There are two particularly telling moments in the film. In one, a Chinese manager teaches a class on how to deal with Americans, whom the Chinese line employees are training. Americans, he explains, need constant encouragement. It’s a hilarious and somewhat cringeworthy section.
In another, an employee at a local union hall complains to a cheering crowd that while he earned $27,000 last year, his nail-polishing daughter earned $40,000. Apparently, this man is unaware that there is absolutely no prohibition against his learning to paint nails for higher compensation — and with a daughter who does so, he has ready access to a highly cost-effective apprenticeship.
Despite intense lobbying and enthusiasm, the union effort is defeated. A number of the labor organizers are fired; most just sheepishly return to their duties. In one of the last scenes, we overhear plans to automate many of the jobs at the factory, which would eliminate more positions. There’s no way of knowing whether this was the plan all along or whether the shift in workers from contentment to intrigue was a key part of the decision-making calculus of the Chinese owners, but it wouldn’t be surprising if the collective bargaining bid accelerated automation plans. None of this is surprising, especially given Fuyao’s clearly stated position against collective bargaining from the very beginning.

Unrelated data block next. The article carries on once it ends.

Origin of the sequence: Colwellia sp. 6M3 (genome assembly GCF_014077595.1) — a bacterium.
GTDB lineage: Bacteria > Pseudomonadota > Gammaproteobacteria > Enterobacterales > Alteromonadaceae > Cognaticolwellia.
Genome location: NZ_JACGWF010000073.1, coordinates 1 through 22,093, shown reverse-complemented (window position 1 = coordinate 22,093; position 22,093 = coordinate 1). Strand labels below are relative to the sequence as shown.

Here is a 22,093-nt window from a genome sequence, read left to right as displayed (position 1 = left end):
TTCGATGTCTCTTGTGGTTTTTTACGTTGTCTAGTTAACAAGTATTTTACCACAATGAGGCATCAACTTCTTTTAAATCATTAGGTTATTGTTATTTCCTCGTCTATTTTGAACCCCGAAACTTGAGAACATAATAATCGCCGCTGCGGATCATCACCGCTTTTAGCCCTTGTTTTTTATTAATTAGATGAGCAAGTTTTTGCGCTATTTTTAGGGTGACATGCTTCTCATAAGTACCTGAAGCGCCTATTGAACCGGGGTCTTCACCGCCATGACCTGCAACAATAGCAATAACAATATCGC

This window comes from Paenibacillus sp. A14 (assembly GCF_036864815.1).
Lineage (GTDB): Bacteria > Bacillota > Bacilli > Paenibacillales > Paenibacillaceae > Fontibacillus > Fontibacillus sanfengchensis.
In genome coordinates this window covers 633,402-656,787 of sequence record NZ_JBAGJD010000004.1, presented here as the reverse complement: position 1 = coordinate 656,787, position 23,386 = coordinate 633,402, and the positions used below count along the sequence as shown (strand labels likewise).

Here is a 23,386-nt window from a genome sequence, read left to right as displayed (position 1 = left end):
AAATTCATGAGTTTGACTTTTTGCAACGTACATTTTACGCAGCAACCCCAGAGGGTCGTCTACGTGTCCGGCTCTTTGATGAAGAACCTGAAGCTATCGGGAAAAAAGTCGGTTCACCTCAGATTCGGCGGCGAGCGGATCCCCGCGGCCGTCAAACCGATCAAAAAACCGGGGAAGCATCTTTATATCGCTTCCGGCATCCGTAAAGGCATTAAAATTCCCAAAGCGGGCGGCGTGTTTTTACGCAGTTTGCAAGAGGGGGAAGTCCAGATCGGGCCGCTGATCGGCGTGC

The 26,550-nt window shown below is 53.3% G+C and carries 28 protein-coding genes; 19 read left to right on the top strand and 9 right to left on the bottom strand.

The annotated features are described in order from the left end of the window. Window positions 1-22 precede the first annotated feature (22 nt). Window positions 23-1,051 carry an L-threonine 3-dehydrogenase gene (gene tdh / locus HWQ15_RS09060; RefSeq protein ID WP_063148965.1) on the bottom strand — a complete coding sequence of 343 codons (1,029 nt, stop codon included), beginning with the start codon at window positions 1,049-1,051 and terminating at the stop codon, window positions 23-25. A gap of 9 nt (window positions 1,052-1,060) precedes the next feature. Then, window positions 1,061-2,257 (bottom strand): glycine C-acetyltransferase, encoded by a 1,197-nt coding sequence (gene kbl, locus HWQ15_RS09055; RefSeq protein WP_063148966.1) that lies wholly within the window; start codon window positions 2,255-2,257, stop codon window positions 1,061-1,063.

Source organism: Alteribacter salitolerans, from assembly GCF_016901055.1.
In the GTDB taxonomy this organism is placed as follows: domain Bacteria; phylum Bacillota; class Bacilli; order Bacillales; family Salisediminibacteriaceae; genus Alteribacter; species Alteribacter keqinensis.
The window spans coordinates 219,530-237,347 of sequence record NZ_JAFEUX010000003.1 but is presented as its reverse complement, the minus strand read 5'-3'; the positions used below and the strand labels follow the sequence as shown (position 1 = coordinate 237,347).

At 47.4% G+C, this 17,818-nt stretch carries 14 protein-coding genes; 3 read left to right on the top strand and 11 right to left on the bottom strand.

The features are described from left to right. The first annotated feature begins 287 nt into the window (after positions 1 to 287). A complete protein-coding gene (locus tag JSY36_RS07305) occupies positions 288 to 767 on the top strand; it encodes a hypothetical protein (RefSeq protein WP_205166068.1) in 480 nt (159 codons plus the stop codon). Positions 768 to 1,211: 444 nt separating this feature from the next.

It’s difficult for people to unlearn things they’ve grown up seeing, they’ve been told for decades, and for which they have apparent confirmation: the idea that union work naturally paid well and provided a generous raft of benefits was feasible in decades when international competition was virtually nonexistent. Throughout the ’50s, ’60s, and early ’70s, owing to the need for most of the rest of the world to rebuild after World War II, the establishment of the Iron Curtain, and the spread of collectivism throughout Asia, billions of potential competitors were simply out of the global mix. The dollar was king, and all of the major financial centers were in the Western Hemisphere.
But this period was an anomaly, even if wishful thinking sought to enshrine it as an indication of intrinsic American superiority: by the ’70s and ’80s, what was true all along finally became practicable. Markets opened, information began flowing, capital aggregated, and most of all people in other parts of the world proved that they were willing and able to do the work that Americans firmly believed only we could do. And our upstart labor competitors were willing, indeed appreciative of, the opportunities that sprung up.
There’s a common refrain from labor unionists and union members: the American worker is the best in the world — better than any of his international counterparts. It’s a feel-good, self-congratulatory sentiment, but it crumbles upon even superficial consideration. Here, it’s empirically untrue: the Chinese workers alongside Fuyao’s American employees work harder, for longer hours — they’re often at the factory working on evenings, weekends, and holidays, and do so for less pay and fewer benefits. This may not make them better people, but it absolutely makes them better employees and thus better economic prospects for firms. Even they, though, have limits, and machines are more efficient and productive.
The Obamas may have intended to make a film about workplace culture clashes. However, as it turns out, American Factory is at its core a damning snapshot of American labor entitlement. In an era where painful truths about the declining relevance of blue-collar work and the potential of automation are becoming evident in many fields, it will undoubtedly remain instructive over time. The events depicted are not a fleeting glimpse of a changing past, but an indication and warning of a rapidly oncoming future.